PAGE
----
How to Choose and Use Wide Angle Lenses

July 6, 2010 | Mark Goldstein | Photography Techniques | Comment |

Take my 17mm f4 L TS-E tilt and shift lens. Basically it's a handy bendy lens capable of contorting itself into strange shapes by shifting up and down, right and left, and tilting backwards and forwards. Why? Shift movements are handy for correcting converging verticals, and with a bit of tilting we can achieve massive depth of field without having to stop down to a minimum aperture. Now I could talk to you about Scheimflug's Principle concerning the intersecting lens, sensor and subject planes but I can hear you nodding off from here. In a nutshell by tilting the lens forward almost infinite depth of field can be achieved.

How much tilt is needed? You'll have to read up on Scheimflug and practice. It takes a bit of thought and fiddling about, but the rewards are significant. Firstly, the lenses themselves are bighting sharp, in Canon's case arguably the sharpest lens you can bolt on a 5D mkII or 1Ds mkIII. Secondly the option of using tilt to deliver the required depth of field whilst working at a mid range aperture without diffraction rearing its ugly head means that premium lens performance really shines through. Of course auto focus is out, and TTL metering goes to pot when movements are dialled in. They also cost an arm and a leg. Nothing's ever simple in this life, is it?

How to Choose and Use Lenses - Part 3

The Eiffel Tower in spring, Paris, France. Canon 1Ds mkII converted for infra red, 17mm f4 L TS-E lens, ISO160, 1/80 sec @ f11

There's no doubt tilt and shift, or perspective control lenses to give them their proper title, are incredibly handy for architectural, travel and landscape work. They're also expensive, are only available in a few focal lengths and relatively bulky. But the promise of almost infinite depth of field combined with the very best optical performance is just too tantalising to pass. Now for my landscape work the 17mm and 24mm tilt & shifts are de rigueur.

That's all well and good, but in a crowded market place in Laos auto focus and a fast maximum aperture are the order of the day. Back to square one. More compromises to be considered. Do you know what I'd recommend? Ignore all this, get a useful flexible wide-angle lens you're happy with and get on with the business of making stunning, perceptive, unique pictures. That's what it's all about.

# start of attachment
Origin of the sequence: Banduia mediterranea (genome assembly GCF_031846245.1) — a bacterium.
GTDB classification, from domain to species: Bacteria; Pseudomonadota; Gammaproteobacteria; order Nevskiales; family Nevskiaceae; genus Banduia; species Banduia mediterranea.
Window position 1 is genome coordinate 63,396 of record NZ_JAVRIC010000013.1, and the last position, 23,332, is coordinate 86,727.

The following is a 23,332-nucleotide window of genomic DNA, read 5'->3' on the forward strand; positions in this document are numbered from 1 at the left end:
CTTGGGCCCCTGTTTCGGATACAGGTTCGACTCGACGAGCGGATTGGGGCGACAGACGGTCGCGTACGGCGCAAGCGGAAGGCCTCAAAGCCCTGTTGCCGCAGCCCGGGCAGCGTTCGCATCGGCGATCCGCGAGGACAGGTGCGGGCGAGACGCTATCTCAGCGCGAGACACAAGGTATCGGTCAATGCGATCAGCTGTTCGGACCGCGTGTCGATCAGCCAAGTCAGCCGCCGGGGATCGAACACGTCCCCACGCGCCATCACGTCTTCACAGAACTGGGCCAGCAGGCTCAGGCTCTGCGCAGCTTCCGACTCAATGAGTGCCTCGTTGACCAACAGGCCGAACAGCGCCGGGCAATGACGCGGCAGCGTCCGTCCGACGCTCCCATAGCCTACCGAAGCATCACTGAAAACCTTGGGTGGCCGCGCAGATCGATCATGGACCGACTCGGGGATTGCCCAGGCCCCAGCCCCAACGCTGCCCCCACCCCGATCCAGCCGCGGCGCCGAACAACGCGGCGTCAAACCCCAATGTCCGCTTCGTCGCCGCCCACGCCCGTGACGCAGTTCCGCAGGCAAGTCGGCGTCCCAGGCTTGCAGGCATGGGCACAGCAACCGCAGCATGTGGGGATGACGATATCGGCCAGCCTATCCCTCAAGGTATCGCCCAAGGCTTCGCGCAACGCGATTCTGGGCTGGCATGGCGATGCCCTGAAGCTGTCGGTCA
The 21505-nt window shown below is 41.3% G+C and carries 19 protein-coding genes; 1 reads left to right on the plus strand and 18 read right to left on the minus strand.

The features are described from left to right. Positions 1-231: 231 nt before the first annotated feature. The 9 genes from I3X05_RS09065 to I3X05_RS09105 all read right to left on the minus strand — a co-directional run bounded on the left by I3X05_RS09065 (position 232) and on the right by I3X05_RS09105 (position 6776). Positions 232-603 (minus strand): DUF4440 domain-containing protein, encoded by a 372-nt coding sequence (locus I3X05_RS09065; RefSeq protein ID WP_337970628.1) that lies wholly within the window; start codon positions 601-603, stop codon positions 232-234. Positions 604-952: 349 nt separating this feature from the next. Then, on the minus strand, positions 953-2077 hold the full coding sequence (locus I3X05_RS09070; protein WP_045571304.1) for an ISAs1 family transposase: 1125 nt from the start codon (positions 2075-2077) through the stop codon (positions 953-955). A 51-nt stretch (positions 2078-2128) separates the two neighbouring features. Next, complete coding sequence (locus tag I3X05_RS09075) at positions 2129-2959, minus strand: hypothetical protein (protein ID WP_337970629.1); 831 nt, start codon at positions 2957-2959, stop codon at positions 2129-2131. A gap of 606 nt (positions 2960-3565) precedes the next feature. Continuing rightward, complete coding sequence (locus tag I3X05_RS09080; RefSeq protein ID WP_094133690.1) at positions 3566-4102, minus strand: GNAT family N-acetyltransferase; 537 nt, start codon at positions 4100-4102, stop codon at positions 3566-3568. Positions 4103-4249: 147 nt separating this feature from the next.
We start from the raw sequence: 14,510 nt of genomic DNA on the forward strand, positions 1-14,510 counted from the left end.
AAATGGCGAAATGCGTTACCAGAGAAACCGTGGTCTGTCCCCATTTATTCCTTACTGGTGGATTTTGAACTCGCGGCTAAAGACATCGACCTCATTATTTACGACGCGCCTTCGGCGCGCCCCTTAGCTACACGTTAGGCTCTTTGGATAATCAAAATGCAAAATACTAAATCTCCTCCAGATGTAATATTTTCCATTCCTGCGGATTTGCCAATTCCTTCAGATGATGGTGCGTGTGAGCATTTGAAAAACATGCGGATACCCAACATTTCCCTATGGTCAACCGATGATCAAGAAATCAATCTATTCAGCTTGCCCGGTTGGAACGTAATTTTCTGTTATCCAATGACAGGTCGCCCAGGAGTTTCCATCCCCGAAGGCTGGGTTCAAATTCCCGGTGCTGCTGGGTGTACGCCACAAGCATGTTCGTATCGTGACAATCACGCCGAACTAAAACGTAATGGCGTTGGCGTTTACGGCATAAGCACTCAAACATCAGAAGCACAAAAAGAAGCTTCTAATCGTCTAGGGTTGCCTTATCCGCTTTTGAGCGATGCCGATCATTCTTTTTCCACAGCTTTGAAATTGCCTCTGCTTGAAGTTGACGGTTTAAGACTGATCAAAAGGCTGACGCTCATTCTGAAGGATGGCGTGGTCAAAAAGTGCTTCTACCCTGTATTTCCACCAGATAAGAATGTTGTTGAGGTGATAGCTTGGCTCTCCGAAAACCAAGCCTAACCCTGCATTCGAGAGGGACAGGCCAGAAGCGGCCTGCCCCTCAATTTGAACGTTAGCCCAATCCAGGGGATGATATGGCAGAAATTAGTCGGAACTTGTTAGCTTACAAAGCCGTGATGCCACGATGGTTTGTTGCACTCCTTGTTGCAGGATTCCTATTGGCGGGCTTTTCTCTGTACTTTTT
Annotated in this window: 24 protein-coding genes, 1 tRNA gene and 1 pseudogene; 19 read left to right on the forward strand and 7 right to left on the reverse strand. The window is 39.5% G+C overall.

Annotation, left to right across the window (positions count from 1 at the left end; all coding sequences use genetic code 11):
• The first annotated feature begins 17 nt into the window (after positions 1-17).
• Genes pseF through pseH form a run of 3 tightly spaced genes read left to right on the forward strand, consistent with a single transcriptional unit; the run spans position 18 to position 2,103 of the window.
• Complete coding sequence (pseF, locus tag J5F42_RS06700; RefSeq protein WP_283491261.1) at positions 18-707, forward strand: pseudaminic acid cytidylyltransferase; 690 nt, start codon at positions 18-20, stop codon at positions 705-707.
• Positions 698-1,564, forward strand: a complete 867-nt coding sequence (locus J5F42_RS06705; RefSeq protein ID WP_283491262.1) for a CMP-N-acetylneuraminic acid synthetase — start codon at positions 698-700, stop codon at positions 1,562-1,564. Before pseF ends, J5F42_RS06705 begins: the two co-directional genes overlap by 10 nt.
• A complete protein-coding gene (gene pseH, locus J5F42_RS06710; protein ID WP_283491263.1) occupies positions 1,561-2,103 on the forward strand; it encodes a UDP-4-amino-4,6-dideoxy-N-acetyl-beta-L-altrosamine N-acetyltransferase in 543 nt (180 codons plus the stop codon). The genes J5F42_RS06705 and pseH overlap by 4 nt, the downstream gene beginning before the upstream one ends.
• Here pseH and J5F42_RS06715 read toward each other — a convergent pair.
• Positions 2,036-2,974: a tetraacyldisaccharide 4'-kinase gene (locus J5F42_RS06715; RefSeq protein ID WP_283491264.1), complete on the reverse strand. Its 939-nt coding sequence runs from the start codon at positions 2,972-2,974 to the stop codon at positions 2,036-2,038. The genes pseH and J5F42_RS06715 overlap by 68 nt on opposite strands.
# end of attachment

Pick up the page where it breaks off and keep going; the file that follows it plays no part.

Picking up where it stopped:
How to Choose and Use Lenses - Part 3

The Jurassic Coast from Golden Cap, Dorset, England. Canon 1Ds mkII, 15mm fisheye lens, two exposures, f16


Born in England in 1957, David spent much of his youth travelling with his family between the UK, California and Canada. After leaving school David joined the Navy in search of further travels and adventures – and it was while sailing the seven seas that his interest in photography grew. After several years at sea he decided to pursue his passion for photography and returned to study in Gloucester, England.  After leaving college in 1985 he began work as a freelance photographer specialising in landscape and other travel subjects, which over the last 25 years, have taken him to almost every corner of the globe.

David is now established and recognised as one of the UK's leading landscape and travel photographers. His images sell all over the world – both as fine art photography and commercially in advertising and publishing. He has won international awards for: British Gas/ BBC Wildlife Photographer of the Year Awards in 1985,1989 & 1990 and also writes regularly about landscape and travel photography for a number of national and international magazines. David has worked for numerous clients including British Airways, Sainsbury's, Geo, Toyota, Qantas, Sunday Times and the Telegraph.  During the last twenty years he has also worked extensively for the National Trust covering much of the UK's landscape and coastline, which has featured in many high profile publications and several highly acclaimed photographic exhibitions. Most notably:

'New Vision' Contemporary Art Photography – AOP Gallery
'The Coast Exposed' – Maritime Museum Greenwich and the Lowry
'Climate Change – in Britain's Back Yard!' – London, Nottingham, Wales, Belfast, Bristol

“l'm still passionate about photography. All aspects fascinate me; from capturing the first light of day on a frosty landscape or making the most of a bustling market in Vietnam to portraying the dignity of a wrinkled face in China.”

David spends much of the year travelling with his wife Wendy. When not travelling they live in England, near Sherborne in Dorset.

All images in this article © David Noton

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